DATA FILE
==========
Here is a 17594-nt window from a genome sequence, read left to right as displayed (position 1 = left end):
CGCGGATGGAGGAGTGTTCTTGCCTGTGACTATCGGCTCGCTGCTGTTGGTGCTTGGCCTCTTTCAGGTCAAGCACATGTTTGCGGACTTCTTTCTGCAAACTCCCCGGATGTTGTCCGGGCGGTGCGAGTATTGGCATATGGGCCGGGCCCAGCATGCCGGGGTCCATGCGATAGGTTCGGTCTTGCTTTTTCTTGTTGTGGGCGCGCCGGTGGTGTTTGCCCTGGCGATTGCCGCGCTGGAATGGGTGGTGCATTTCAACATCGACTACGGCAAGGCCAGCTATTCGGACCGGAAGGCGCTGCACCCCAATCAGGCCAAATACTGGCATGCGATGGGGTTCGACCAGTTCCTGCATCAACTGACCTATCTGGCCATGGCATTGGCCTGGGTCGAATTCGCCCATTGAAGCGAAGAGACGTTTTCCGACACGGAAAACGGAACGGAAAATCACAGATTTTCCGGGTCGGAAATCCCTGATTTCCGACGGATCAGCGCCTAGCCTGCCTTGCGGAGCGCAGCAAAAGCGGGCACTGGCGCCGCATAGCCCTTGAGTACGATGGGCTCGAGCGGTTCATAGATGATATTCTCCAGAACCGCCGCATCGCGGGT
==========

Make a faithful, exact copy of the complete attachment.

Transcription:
Here is a 17594-nt window from a genome sequence, read left to right as displayed (position 1 = left end):
CGCGGATGGAGGAGTGTTCTTGCCTGTGACTATCGGCTCGCTGCTGTTGGTGCTTGGCCTCTTTCAGGTCAAGCACATGTTTGCGGACTTCTTTCTGCAAACTCCCCGGATGTTGTCCGGGCGGTGCGAGTATTGGCATATGGGCCGGGCCCAGCATGCCGGGGTCCATGCGATAGGTTCGGTCTTGCTTTTTCTTGTTGTGGGCGCGCCGGTGGTGTTTGCCCTGGCGATTGCCGCGCTGGAATGGGTGGTGCATTTCAACATCGACTACGGCAAGGCCAGCTATTCGGACCGGAAGGCGCTGCACCCCAATCAGGCCAAATACTGGCATGCGATGGGGTTCGACCAGTTCCTGCATCAACTGACCTATCTGGCCATGGCATTGGCCTGGGTCGAATTCGCCCATTGAAGCGAAGAGACGTTTTCCGACACGGAAAACGGAACGGAAAATCACAGATTTTCCGGGTCGGAAATCCCTGATTTCCGACGGATCAGCGCCTAGCCTGCCTTGCGGAGCGCAGCAAAAGCGGGCACTGGCGCCGCATAGCCCTTGAGTACGATGGGCTCGAGCGGTTCATAGATGATATTCTCCAGAACCGCCGCATCGCGGGT